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Local News

Colleges works to attract students to science, tech fields

JOLIET – Joliet Junior College freshman Trevor Bandauski talked with officials from several universities Tuesday to see how he could join a four-year information technology security or network engineering program.

“I’m trying to find a school that has the program that I’m interested in,” Bandauski said. His goal is to work in cyber-security.

Bandauski stopped by booths for Governors State University, University of Illinois and University of St. Francis at the second annual JJC STEM Transfer Fair, which featured 13 other four-year institutions showcasing their science, technology, engineering and math majors.

The event was organized by the JJC Technical Department.

“We want to show students options for possible career advancement,” Technical Department Chair Greg Pakieser said. An associates degree may bring a job, Pakieser said, but a four-year degree could raise the ceiling of what students can accomplish.

“We’re also introducing people who are not into STEM, too,” he said. For instance, the college lets students try out a virtual welder machine used in introductory welding classes, as well as diagnostic automotive equipment.

According to National Science Foundation statistics, the number of people graduating with a STEM degree from colleges in China far surpasses the United States: 300,000 graduates per year compared with about 170,000 graduates, respectively.

China’s STEM degrees also comprise a greater proportion of bachelor degrees than in the United States. Chinese engineering degrees represent 30 percent of all degrees awarded, while only 5 percent of U.S. graduates get a degree in the field.

Except for a surge in computer science degrees from 2003 to 2005, the ratio of STEM degrees have remained constant since 1991, even as companies such as Facebook, Google, Apple and Microsoft have become household names.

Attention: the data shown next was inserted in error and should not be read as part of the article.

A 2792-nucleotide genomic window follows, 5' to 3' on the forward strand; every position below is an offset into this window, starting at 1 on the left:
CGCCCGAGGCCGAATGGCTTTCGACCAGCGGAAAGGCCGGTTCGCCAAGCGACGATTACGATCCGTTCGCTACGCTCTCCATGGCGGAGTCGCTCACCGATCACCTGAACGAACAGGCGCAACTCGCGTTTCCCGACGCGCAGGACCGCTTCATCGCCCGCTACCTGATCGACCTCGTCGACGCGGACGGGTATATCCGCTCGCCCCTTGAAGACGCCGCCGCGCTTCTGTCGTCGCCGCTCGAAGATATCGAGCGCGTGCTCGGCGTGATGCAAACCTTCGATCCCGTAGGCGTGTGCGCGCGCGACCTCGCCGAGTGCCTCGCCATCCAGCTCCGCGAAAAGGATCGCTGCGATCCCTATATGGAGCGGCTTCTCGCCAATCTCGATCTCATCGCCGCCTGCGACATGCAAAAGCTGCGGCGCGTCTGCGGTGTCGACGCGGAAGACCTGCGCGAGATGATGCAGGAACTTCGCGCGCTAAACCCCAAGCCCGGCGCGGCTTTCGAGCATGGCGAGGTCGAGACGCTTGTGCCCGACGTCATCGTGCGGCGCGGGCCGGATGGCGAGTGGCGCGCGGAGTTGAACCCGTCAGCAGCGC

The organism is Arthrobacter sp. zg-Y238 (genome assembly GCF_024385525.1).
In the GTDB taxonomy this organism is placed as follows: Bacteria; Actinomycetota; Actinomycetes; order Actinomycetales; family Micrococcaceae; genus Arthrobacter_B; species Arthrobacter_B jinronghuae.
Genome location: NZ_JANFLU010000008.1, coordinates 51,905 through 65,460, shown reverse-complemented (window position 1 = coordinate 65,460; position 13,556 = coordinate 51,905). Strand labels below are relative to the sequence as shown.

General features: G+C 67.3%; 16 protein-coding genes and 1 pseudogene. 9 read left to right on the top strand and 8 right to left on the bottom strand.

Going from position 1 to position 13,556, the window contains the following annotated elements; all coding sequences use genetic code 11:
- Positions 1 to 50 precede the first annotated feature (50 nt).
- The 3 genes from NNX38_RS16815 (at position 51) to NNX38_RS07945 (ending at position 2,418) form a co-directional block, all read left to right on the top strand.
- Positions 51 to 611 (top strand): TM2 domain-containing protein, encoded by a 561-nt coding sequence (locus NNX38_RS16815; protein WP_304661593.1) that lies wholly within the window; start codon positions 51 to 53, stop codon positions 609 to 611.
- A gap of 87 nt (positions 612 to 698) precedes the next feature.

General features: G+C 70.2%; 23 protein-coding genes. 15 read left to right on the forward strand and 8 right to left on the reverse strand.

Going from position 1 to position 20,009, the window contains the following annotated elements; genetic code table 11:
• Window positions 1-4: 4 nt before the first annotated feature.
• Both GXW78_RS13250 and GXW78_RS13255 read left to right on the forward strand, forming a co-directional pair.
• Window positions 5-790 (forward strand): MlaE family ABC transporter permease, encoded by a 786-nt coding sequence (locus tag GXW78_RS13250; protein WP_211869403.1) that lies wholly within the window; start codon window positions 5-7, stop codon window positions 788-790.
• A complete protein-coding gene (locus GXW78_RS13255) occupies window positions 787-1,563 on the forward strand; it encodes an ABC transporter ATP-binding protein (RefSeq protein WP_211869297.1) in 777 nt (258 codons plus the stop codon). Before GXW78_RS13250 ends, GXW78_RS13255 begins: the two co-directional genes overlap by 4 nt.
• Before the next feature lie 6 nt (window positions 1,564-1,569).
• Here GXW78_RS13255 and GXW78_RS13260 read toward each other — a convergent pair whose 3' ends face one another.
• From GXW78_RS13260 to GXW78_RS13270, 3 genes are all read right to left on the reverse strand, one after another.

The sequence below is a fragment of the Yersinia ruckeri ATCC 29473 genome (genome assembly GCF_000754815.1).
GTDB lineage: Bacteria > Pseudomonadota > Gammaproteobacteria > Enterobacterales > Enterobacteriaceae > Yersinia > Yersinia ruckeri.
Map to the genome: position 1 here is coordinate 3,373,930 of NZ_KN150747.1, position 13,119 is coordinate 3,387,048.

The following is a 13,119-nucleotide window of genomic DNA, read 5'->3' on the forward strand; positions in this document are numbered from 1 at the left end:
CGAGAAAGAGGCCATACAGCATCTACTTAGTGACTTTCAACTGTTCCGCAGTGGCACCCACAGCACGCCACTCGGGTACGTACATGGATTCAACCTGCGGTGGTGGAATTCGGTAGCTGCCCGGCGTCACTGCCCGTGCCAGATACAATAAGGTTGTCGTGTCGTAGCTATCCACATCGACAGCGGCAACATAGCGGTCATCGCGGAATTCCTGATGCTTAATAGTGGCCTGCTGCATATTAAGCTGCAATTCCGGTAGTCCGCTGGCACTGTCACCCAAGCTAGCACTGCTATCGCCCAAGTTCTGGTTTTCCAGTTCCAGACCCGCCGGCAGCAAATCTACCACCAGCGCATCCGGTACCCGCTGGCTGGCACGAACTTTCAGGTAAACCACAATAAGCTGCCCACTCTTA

Pakieser said with so many people retiring in the STEM fields from the first computer and Internet boom, the field is in need of graduates.

“We all see science, math and technology all the time in the things we do,” he said. “Sometimes we just don’t identify it yet. That’s where things are headed.”

College officials said they’re telling students about the need and value of a STEM degree.

“Half the students that come to us here are still trying to decide what they want to do,” said Thomas Glenn, associate director of admissions for Eastern Illinois University.

Glenn also noticed students tend to want to stay closer to home than in previous years.

“A lot of students want to stay at home. But the world has gotten small. We try to show them there are more opportunities to fill the growing STEM fields,” he said.

Lewis University Assistant Director of Transfer Admission Julie Branchaw said interest in STEM fields isn’t necessarily increasing, but students are becoming more focused in careers than in previous years.

“They’re more career-oriented than subject-oriented,” Branchaw said, alluding to students like Bandauski, who doesn’t just want to be an engineer, but a cyber-security expert.

“We need more people interested in STEM,” Bandauski said. “I’ve been doing it my entire life ... I have friends who don’t know what they want to do.”

IF YOU GO
What: Fall 2014 Annual College Fair
What: More than 100 colleges and universities will attend to show what they offer
When: 5:30 - 8 p.m. Oct. 7
Where: Joliet Junior College, 1215 Houbolt Road; Entrance at A, U or T buildings
Who: For high school students and prospective transfers

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